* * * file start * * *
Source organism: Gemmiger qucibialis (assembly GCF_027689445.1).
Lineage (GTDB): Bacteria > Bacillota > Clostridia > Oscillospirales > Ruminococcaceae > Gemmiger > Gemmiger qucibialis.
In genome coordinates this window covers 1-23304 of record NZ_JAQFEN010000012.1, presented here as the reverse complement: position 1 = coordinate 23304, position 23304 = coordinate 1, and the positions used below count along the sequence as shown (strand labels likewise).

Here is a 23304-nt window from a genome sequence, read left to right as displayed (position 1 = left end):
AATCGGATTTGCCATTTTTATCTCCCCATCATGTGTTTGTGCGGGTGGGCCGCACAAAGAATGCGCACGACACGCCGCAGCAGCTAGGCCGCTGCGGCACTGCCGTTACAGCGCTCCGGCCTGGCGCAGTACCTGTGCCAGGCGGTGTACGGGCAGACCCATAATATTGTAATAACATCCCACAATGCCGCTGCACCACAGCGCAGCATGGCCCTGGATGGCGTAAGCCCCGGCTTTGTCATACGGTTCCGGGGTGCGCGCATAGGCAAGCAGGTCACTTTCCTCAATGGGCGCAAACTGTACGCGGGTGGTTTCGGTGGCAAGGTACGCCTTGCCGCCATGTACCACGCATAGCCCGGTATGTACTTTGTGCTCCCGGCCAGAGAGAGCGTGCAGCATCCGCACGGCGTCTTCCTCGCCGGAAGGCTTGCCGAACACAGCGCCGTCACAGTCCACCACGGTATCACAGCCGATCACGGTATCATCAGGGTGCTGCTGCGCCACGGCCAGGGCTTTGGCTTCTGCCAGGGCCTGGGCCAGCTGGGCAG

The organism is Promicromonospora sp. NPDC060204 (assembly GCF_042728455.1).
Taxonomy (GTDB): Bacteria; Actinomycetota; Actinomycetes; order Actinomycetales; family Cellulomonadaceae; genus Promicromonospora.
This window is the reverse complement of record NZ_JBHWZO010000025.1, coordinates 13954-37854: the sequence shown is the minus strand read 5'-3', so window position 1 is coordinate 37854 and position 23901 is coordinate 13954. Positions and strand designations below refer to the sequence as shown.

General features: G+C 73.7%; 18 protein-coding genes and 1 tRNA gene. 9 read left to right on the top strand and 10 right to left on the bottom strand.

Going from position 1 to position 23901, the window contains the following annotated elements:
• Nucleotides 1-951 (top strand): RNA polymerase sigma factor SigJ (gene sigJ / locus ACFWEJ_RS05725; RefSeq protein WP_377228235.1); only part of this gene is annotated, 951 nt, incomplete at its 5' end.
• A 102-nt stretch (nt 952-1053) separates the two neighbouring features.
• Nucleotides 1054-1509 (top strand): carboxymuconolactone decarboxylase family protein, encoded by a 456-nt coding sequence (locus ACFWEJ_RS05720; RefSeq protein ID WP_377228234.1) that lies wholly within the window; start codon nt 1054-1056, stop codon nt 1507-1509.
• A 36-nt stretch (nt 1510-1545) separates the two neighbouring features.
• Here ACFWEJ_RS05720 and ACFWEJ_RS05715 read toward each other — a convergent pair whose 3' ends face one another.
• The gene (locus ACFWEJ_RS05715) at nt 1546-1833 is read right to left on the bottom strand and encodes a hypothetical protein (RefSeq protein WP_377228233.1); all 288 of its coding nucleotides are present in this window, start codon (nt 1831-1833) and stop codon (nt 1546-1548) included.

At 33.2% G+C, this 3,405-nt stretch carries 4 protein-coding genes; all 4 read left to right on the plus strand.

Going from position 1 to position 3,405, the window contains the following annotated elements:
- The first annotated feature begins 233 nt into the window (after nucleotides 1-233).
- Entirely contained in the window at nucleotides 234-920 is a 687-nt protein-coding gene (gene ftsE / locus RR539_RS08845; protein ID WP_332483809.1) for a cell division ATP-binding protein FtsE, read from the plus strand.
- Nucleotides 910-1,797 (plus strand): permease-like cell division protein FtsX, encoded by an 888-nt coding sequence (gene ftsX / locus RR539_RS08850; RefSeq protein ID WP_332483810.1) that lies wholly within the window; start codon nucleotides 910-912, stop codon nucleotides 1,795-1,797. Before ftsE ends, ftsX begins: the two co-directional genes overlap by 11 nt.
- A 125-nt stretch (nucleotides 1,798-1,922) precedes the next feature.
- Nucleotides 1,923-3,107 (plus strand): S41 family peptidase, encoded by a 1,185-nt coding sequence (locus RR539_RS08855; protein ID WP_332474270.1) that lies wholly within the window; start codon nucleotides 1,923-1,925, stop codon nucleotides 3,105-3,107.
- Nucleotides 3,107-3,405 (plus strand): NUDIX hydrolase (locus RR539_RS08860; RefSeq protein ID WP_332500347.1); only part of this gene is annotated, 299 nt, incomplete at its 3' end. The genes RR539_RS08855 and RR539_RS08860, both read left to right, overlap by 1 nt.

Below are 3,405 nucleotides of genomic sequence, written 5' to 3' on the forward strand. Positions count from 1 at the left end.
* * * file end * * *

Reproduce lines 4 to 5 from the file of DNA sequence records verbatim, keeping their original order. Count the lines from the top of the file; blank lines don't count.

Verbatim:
Here is a 23304-nt window from a genome sequence, read left to right as displayed (position 1 = left end):
AATCGGATTTGCCATTTTTATCTCCCCATCATGTGTTTGTGCGGGTGGGCCGCACAAAGAATGCGCACGACACGCCGCAGCAGCTAGGCCGCTGCGGCACTGCCGTTACAGCGCTCCGGCCTGGCGCAGTACCTGTGCCAGGCGGTGTACGGGCAGACCCATAATATTGTAATAACATCCCACAATGCCGCTGCACCACAGCGCAGCATGGCCCTGGATGGCGTAAGCCCCGGCTTTGTCATACGGTTCCGGGGTGCGCGCATAGGCAAGCAGGTCACTTTCCTCAATGGGCGCAAACTGTACGCGGGTGGTTTCGGTGGCAAGGTACGCCTTGCCGCCATGTACCACGCATAGCCCGGTATGTACTTTGTGCTCCCGGCCAGAGAGAGCGTGCAGCATCCGCACGGCGTCTTCCTCGCCGGAAGGCTTGCCGAACACAGCGCCGTCACAGTCCACCACGGTATCACAGCCGATCACGGTATCATCAGGGTGCTGCTGCGCCACGGCCAGGGCTTTGGCTTCTGCCAGGGCCTGGGCCAGCTGGGCAG